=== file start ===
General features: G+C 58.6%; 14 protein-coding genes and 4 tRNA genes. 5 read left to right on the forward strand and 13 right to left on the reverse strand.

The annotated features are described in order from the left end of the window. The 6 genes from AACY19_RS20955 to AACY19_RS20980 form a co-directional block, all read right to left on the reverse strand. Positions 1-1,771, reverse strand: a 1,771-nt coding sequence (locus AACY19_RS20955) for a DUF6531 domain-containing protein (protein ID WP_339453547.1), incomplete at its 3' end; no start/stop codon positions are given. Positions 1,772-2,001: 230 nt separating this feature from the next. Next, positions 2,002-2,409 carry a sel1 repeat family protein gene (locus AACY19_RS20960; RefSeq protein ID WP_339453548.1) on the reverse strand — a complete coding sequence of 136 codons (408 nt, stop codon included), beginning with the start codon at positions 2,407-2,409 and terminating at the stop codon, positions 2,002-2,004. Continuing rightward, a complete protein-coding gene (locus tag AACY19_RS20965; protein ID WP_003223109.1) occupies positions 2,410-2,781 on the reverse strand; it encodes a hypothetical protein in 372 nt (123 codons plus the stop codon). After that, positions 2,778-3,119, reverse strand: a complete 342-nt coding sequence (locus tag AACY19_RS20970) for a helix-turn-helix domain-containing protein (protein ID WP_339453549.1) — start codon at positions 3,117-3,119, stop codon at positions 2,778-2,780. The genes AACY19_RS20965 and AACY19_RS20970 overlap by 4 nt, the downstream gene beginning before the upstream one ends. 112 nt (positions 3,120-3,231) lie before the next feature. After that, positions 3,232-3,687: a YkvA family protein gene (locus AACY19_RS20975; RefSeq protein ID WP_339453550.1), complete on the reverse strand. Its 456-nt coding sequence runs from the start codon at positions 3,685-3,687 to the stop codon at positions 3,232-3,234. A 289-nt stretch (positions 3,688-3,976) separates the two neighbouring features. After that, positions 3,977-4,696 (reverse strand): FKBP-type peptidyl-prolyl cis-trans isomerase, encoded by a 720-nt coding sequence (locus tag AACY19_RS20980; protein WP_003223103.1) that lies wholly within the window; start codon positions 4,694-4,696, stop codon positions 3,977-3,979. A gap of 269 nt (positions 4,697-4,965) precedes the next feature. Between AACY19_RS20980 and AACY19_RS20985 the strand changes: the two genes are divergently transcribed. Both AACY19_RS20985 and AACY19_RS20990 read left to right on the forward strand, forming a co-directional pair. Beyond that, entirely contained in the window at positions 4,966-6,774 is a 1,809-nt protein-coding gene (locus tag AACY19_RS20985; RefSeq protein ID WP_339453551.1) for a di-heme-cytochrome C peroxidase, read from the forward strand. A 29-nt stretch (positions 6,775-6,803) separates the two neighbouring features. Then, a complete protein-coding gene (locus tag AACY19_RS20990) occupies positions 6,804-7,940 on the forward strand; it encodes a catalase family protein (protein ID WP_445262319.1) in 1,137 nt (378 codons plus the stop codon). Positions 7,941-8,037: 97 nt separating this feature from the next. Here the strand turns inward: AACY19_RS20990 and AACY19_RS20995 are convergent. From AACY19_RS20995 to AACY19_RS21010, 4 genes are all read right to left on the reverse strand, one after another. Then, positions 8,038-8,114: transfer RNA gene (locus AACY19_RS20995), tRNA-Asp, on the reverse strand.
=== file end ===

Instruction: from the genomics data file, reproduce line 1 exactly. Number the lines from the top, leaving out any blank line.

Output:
General features: G+C 58.6%; 14 protein-coding genes and 4 tRNA genes. 5 read left to right on the forward strand and 13 right to left on the reverse strand.